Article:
The journey of a thousand miles

The best question you can ask your doctor sending you off for a bunch of tests – blood test, biopsy, x-ray – is this: how will it change what you do next?

In my work as a resident in radiology, one of the most important teaching focuses is Recommendation.  Although not commonly placed in a diagnostic report, the element of advising your referring doctor is implicit in your Impression of the radiologic examination.  It took a while for me to recognize what it means to fully embrace the role of a consulting physician:  Your colleagues are in doubt about their next step, and your job is to help them decide.

This has two implications:

(1) If the doctor ordering the test is 100% sure about what their next step, then your test is extraneous and therefore should be cancelled.

(2) If your test will not help the ordering doctor move closer to that next step at all, then your test is unhelpful and therefore should be cancelled.

In life, many of us have been “stuck” before too.  We have overarching, bird’s eye view of what we want to accomplish.  We know that these goals are divided into smaller goals, and smaller goals, and yet smaller goals.  But we are “stuck” because there is nothing that connect us from where we are to where we want to be.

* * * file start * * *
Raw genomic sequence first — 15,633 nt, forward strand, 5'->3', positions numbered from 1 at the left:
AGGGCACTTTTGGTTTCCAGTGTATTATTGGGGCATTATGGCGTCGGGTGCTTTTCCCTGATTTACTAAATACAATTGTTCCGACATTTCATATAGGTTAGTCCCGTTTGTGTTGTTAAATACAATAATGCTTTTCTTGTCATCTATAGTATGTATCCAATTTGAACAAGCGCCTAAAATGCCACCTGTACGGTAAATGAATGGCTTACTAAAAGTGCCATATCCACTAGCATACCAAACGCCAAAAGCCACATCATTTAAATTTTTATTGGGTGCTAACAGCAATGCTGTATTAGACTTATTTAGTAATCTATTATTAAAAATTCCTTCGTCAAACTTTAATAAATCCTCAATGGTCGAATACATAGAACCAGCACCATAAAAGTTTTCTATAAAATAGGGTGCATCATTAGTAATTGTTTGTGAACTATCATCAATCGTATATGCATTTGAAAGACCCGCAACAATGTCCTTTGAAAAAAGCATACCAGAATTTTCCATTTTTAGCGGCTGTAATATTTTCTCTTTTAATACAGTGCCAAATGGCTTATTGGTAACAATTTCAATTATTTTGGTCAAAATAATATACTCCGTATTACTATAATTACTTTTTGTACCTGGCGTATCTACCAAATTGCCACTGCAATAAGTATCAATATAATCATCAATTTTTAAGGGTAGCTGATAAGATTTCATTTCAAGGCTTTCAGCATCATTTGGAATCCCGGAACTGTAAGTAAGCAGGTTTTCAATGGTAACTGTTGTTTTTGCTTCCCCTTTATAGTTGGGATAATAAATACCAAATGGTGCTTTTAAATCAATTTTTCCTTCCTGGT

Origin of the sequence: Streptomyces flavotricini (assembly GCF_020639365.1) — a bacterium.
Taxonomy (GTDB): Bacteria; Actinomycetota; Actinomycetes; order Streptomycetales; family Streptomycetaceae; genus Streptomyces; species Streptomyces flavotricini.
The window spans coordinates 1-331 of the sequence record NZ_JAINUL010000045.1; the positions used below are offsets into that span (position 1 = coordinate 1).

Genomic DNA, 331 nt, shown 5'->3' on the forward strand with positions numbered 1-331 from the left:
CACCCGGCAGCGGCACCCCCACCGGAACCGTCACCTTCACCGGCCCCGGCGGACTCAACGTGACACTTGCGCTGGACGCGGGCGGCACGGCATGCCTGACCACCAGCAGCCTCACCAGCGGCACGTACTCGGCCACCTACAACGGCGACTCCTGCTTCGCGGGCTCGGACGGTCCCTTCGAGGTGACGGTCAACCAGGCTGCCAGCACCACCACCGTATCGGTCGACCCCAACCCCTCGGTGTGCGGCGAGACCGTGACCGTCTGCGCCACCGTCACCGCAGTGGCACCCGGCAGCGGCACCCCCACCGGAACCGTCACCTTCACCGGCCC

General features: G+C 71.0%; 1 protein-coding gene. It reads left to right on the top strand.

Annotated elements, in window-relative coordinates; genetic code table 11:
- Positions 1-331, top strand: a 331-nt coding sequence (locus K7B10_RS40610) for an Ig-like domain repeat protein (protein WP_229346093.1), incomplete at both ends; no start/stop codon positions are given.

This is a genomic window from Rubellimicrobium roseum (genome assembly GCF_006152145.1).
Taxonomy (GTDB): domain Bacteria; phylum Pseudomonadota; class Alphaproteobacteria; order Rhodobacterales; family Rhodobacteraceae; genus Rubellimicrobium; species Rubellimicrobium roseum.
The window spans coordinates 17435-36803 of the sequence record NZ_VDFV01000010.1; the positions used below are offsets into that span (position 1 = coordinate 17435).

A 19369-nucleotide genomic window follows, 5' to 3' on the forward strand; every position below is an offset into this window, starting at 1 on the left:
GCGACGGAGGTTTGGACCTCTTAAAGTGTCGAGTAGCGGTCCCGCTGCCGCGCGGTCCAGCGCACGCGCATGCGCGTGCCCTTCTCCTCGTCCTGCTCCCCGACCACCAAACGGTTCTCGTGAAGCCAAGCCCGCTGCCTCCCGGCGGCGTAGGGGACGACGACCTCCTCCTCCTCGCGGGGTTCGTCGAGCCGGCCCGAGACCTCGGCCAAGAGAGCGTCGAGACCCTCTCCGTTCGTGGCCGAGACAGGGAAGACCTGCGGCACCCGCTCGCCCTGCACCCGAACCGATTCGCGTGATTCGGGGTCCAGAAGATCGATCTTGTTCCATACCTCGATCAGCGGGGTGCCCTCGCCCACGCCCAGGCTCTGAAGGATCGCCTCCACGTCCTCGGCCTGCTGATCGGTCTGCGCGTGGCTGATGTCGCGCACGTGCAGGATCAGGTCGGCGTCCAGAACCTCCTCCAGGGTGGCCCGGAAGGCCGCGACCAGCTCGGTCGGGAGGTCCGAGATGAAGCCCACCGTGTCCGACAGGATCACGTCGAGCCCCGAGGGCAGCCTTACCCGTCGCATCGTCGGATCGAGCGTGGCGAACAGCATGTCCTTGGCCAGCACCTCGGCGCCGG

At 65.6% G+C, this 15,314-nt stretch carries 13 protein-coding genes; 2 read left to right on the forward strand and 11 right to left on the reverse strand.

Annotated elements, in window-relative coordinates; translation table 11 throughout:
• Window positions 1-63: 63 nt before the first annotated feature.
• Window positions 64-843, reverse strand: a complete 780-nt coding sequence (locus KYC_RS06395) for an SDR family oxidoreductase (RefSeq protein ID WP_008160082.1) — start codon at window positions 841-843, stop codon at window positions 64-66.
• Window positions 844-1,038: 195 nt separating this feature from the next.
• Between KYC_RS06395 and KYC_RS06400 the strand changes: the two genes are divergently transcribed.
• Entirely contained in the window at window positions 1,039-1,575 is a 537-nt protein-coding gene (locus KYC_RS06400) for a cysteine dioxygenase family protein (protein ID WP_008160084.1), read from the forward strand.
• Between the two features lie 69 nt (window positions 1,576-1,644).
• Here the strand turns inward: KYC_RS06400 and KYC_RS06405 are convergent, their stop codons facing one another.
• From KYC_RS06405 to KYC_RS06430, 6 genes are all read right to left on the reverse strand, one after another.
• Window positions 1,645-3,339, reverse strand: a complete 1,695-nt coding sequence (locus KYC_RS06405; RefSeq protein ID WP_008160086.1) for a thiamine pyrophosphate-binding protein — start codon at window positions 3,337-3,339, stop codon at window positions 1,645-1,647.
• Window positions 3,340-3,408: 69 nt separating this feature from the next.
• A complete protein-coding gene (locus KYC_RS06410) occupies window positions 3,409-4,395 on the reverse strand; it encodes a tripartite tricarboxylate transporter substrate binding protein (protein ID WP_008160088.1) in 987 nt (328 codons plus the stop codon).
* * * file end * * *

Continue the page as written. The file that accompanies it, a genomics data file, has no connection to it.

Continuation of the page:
As a radiologist, if you can help a doctor find the right next step, then you’ve done your job very well.

As a friend, if you can help someone make that connection between where she stands and where she wants to be, help someone make that single next step, however small, you will have been a great friend.

It begins with a single step.

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Howard Chen
Vice Chair for Artificial Intelligence at Cleveland Clinic Diagnostics Institute
Howard is passionate about making diagnostic tests more accurate, expedient, and affordable through disciplined implementation of advanced technology. He previously served as Chief Informatics Officer for Imaging, where he led teams deploying and unifying radiology applications and AI in a multi-state, multi-hospital environment. Blog opinions are his own and in no way reflect those of the employer.

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